The distinction bias is rooted in the fact that predictions about our future pleasure involving quantitative comparisons are the easiest to make, and the easiest to get wrong. These tend to occur when we evaluate one thing next to another: e.g. when trying to choose between the interesting job and the boring job it's easy to compare the two salaries. The exact salary, however, often turns out later to make less difference to our pleasure in life than we might imagine.
The trick is to avoid comparing two jobs, or houses, directly.Hsee and Zhang argue that the trick is to avoid comparing two jobs, or houses, directly. It is better to consider each job, or house, individually. Try to make an overall assessment of each one on its own, and then compare your assessments. This way you are much more likely to make a choice that accurately predicts your future experience.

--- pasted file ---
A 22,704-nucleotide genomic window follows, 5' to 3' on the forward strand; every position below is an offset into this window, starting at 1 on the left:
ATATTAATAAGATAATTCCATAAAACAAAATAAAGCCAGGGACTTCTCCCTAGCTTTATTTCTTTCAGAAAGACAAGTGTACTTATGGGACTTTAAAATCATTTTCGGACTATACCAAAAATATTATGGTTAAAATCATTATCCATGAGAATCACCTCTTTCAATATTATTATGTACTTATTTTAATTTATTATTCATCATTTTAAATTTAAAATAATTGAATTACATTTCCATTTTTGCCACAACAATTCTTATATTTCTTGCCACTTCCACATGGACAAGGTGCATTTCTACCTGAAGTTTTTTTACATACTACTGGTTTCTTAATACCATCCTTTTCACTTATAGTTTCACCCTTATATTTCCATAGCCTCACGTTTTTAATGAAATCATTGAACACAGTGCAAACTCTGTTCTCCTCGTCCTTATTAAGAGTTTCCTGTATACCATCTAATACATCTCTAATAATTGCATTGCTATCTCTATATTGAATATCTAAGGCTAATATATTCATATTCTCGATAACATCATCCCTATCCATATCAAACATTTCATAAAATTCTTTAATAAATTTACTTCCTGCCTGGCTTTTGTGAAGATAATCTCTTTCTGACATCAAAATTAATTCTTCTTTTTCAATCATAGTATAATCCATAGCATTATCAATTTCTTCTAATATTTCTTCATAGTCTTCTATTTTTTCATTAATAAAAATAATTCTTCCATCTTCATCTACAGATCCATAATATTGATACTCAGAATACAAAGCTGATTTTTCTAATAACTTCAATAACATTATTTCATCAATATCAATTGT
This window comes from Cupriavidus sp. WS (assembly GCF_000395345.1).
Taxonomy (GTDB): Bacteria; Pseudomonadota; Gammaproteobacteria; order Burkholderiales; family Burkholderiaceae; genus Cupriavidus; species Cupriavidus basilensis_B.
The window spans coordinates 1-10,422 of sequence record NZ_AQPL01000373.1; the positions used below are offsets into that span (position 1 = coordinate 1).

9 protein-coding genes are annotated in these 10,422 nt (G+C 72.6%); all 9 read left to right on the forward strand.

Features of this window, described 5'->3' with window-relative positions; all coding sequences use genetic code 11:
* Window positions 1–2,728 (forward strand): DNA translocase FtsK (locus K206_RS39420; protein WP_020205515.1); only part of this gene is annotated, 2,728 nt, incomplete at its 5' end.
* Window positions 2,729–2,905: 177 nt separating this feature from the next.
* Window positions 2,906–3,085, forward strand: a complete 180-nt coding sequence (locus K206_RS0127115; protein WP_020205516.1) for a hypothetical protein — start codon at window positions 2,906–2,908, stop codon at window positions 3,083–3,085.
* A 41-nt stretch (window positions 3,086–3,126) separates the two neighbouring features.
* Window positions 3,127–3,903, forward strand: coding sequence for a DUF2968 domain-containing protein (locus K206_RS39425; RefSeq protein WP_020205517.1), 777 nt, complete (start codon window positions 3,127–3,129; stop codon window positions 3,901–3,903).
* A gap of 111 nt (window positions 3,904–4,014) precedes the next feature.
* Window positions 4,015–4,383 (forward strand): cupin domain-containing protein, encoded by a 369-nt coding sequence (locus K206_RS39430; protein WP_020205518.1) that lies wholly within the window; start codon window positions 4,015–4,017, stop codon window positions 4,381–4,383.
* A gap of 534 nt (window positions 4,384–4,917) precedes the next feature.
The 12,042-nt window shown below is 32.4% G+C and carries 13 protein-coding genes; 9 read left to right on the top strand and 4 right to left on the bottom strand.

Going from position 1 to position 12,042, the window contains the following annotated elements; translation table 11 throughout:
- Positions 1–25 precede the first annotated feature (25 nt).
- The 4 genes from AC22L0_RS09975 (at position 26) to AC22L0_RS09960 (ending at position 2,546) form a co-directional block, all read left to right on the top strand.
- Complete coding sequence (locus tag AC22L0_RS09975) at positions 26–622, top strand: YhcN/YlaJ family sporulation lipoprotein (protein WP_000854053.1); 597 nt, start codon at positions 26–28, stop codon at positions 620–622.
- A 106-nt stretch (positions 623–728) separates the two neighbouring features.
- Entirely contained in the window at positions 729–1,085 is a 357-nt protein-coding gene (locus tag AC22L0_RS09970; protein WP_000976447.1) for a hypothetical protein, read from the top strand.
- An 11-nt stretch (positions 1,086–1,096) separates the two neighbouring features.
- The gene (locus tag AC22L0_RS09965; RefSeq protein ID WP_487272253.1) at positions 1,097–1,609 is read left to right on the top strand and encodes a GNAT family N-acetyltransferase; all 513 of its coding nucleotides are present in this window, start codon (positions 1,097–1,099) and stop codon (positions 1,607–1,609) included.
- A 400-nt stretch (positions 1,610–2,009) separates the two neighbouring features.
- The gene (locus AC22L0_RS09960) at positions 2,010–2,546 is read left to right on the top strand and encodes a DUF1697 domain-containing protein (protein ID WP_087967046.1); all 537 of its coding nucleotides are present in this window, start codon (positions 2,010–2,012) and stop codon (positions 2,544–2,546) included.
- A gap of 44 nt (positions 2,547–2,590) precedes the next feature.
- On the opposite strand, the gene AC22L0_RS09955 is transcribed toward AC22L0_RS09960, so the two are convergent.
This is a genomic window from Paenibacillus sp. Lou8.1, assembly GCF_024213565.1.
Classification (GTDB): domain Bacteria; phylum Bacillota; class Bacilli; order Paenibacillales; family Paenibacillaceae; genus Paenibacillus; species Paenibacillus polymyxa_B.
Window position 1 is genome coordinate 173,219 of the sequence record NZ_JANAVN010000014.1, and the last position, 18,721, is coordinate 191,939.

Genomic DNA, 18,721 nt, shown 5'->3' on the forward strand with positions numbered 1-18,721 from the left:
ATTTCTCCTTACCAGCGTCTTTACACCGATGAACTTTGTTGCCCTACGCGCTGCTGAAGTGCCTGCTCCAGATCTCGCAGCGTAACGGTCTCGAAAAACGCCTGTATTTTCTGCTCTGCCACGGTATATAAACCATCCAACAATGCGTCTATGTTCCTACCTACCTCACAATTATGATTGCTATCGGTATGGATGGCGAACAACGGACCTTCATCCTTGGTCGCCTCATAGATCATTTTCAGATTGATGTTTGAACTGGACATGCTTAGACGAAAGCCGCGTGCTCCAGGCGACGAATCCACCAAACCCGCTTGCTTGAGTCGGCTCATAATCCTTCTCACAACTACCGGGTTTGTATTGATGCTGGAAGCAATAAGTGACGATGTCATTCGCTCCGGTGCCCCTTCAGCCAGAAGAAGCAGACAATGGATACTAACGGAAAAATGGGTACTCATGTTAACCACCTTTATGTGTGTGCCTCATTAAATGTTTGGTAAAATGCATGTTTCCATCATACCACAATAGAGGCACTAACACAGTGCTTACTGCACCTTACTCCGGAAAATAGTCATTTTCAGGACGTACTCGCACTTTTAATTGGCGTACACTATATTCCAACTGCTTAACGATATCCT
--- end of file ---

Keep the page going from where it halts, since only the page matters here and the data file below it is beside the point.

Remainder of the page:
There is, though, one important caveat to this technique. In some cases the amount of pleasure you get from a choice in the future is closely related to how it compares to other choices. In other words: sometimes direct comparisons are accurate predictors of future pleasure. For example, if you are choosing a pair of shoes to wear to a wedding it is advisable to consider what other people will be wearing. Buying sneakers is not likely to make you feel good.